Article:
CAW economist Jim Stanford recently highlighted in his rabble.ca blog that Bloomberg Markets Magazine in the US lists all of the banks which received financial assistance from the US Federal Reserve during the 2008-09 crisis. He writes, “The Big Five Canadian banks are all on Bloomberg’s list. Together they borrowed (at peak) $28 billion from the US Fed, holding funds for as long as two years. …(But) the $28 billion in assistance from the US Fed received by our big banks pales in comparison, of course, to the line of credit worth up to $200 billion that was provided by our own federal agencies (including the Bank of Canada and CMHC) through Jim Flaherty’s Extraordinary Financing Framework.”
He notes, “The bankers have the gall to deny that this was not a ‘bailout’, but rather constituted normal liquidity smoothing interventions by the central bank. This is historically false, and morally offensive to the taxpayers of Canada who were on the hook if this emergency assistance proved to be insufficient to stabilize the banks. The reality is that our governments (and the US government, too, we now know) provided enormous sums of finance to the Big Five banks, at virtually zero interest, at a moment in time when commercial funding was unavailable.”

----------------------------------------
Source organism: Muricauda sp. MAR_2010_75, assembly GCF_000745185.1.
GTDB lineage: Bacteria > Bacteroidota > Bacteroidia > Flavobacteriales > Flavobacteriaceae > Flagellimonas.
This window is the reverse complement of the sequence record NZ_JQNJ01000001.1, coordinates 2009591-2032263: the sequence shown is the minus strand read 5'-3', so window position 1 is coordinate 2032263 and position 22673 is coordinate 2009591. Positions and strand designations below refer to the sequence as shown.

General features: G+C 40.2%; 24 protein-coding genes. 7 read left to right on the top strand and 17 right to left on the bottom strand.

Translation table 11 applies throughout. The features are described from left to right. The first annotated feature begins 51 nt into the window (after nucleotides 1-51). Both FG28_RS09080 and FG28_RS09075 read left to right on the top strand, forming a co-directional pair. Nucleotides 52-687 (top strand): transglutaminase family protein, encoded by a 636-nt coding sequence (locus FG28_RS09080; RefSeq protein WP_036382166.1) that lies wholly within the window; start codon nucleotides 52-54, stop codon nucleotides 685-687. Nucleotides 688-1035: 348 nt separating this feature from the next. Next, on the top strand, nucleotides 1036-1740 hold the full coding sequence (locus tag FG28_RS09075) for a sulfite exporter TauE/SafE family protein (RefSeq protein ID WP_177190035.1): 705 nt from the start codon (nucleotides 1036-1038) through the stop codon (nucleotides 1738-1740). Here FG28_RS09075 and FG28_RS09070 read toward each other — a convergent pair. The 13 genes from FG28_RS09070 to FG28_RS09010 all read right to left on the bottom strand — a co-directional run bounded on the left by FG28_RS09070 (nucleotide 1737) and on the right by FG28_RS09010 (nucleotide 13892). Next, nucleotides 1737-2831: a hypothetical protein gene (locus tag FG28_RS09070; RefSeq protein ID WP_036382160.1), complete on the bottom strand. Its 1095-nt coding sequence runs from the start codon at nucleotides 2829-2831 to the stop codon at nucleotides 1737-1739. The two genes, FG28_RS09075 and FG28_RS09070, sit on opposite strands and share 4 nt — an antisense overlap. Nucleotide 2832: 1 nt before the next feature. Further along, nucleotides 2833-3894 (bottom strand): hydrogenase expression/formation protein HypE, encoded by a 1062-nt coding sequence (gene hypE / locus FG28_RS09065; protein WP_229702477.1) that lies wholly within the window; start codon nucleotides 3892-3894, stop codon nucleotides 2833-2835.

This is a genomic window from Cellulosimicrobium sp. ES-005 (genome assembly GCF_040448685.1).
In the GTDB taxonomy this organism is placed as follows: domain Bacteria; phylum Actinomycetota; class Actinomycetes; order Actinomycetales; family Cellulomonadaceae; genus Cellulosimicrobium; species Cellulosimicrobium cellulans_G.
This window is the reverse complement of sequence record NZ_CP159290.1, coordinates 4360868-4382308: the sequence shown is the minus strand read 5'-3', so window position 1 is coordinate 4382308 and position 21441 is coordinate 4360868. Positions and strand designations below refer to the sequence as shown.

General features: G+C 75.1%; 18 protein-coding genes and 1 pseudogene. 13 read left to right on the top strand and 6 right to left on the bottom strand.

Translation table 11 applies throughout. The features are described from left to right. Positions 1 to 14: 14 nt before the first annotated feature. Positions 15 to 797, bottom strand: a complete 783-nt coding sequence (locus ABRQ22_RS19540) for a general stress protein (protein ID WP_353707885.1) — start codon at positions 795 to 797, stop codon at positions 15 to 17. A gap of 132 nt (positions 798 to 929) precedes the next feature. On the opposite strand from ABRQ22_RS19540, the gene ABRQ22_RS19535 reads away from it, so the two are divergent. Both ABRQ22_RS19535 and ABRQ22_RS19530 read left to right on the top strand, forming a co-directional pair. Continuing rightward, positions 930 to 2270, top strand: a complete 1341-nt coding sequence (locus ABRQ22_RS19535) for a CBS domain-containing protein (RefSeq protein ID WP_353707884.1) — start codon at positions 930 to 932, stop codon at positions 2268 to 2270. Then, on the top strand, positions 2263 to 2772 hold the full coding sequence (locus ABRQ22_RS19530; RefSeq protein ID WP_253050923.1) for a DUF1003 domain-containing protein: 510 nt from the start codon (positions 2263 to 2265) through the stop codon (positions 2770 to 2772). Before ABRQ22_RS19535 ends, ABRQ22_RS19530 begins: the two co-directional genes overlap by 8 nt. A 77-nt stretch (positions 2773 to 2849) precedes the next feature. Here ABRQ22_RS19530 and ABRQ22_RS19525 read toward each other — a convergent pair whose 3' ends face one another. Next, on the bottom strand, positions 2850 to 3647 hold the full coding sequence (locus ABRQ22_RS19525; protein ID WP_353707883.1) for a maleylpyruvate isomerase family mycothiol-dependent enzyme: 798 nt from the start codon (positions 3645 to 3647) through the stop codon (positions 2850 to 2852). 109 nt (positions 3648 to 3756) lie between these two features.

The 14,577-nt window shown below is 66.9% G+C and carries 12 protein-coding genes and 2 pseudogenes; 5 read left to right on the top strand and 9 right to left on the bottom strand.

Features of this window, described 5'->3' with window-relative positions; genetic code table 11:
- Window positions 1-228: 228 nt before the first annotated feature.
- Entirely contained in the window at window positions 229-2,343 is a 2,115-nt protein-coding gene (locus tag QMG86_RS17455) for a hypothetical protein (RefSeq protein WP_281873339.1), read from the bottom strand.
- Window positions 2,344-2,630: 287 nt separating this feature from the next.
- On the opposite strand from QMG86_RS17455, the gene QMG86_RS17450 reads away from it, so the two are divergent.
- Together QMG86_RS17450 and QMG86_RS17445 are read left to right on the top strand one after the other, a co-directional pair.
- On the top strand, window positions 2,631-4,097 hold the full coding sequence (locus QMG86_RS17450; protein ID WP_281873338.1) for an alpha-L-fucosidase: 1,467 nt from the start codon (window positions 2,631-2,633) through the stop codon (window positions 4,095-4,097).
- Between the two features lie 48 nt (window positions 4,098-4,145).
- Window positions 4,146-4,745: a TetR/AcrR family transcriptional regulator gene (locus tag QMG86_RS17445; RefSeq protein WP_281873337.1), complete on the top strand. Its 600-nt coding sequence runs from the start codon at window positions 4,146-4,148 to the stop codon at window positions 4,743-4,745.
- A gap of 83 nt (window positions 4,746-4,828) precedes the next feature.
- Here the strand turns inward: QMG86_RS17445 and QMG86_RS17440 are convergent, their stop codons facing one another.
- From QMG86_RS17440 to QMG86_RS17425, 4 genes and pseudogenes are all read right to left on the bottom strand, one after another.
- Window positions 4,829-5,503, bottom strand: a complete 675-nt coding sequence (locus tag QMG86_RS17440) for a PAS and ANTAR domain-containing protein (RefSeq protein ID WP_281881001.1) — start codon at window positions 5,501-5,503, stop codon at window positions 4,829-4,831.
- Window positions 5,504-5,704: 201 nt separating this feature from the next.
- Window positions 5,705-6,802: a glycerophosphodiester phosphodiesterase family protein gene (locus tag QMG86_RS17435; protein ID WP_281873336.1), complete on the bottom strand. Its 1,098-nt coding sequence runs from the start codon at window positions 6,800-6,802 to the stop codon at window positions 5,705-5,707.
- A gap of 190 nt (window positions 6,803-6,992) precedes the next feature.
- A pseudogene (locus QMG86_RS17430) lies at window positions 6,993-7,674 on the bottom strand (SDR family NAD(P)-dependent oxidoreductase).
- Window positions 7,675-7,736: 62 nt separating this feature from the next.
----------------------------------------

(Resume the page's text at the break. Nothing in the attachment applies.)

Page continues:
“Canadian banks, like any other leveraged private banking institution (lending out their capital 20 times over or more), faced a real risk of collapse if the crisis of confidence worsened. Having a $200 billion line of credit in your pocket, sure helps people have confidence in your future. And confidence is a leveraged bank’s main asset. So the banks were absolutely stabilized, and possibly saved, by these extraordinary government interventions. Whether you call that a bailout or a ‘liquidity injection’ is all in the semantics.”
Stanford concludes, “In response to that bailout, the banks owe the state and its taxpayers an enormous debt of gratitude. They should also be more co-operative when it comes to the taxes and regulations that would help to prevent this kind of crisis from arising again in the future. At a bare minimum, they should lose the arrogance which characterizes their self-righteous, whiny denials that they ever had to turn to the nanny state for their own survival.”
The full article can be read on rabble.ca at http://rabble.ca/columnists/2011/12/bailouts-and-liquidity-shakedowns and at the The Progressive Economics Forum at http://www.progressive-economics.ca/2011/12/01/of-bailouts-and-liquidity-shakedowns/.